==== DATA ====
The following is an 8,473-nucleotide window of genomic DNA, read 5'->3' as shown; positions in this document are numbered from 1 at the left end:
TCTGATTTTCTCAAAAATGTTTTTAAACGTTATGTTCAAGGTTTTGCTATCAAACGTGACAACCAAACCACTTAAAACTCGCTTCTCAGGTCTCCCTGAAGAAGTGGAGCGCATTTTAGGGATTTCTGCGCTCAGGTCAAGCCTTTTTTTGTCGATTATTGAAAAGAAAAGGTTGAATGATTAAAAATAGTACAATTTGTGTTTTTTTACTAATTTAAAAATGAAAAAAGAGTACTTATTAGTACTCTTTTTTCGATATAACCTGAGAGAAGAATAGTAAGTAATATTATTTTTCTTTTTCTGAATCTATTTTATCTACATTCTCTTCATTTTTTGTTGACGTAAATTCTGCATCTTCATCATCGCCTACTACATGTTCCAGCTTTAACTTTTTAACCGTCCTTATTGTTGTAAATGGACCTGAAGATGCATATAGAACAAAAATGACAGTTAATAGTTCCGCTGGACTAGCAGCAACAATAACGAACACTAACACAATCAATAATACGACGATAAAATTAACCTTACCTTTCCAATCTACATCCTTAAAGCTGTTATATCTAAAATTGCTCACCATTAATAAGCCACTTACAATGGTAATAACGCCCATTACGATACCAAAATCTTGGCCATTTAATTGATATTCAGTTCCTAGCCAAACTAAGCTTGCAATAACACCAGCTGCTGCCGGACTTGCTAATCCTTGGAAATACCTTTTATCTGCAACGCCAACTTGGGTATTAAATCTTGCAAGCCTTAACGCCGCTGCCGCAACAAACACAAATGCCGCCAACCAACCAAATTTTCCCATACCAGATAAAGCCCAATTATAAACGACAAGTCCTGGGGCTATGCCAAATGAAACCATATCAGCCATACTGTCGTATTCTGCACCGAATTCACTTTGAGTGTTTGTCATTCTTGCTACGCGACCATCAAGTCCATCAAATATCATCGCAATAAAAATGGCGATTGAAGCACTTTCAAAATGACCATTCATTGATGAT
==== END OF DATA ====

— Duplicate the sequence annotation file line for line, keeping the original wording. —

The following is an 8,473-nucleotide window of genomic DNA, read 5'->3' as shown; positions in this document are numbered from 1 at the left end:
TCTGATTTTCTCAAAAATGTTTTTAAACGTTATGTTCAAGGTTTTGCTATCAAACGTGACAACCAAACCACTTAAAACTCGCTTCTCAGGTCTCCCTGAAGAAGTGGAGCGCATTTTAGGGATTTCTGCGCTCAGGTCAAGCCTTTTTTTGTCGATTATTGAAAAGAAAAGGTTGAATGATTAAAAATAGTACAATTTGTGTTTTTTTACTAATTTAAAAATGAAAAAAGAGTACTTATTAGTACTCTTTTTTCGATATAACCTGAGAGAAGAATAGTAAGTAATATTATTTTTCTTTTTCTGAATCTATTTTATCTACATTCTCTTCATTTTTTGTTGACGTAAATTCTGCATCTTCATCATCGCCTACTACATGTTCCAGCTTTAACTTTTTAACCGTCCTTATTGTTGTAAATGGACCTGAAGATGCATATAGAACAAAAATGACAGTTAATAGTTCCGCTGGACTAGCAGCAACAATAACGAACACTAACACAATCAATAATACGACGATAAAATTAACCTTACCTTTCCAATCTACATCCTTAAAGCTGTTATATCTAAAATTGCTCACCATTAATAAGCCACTTACAATGGTAATAACGCCCATTACGATACCAAAATCTTGGCCATTTAATTGATATTCAGTTCCTAGCCAAACTAAGCTTGCAATAACACCAGCTGCTGCCGGACTTGCTAATCCTTGGAAATACCTTTTATCTGCAACGCCAACTTGGGTATTAAATCTTGCAAGCCTTAACGCCGCTGCCGCAACAAACACAAATGCCGCCAACCAACCAAATTTTCCCATACCAGATAAAGCCCAATTATAAACGACAAGTCCTGGGGCTATGCCAAATGAAACCATATCAGCCATACTGTCGTATTCTGCACCGAATTCACTTTGAGTGTTTGTCATTCTTGCTACGCGACCATCAAGTCCATCAAATATCATCGCAATAAAAATGGCGATTGAAGCACTTTCAAAATGACCATTCATTGATGAT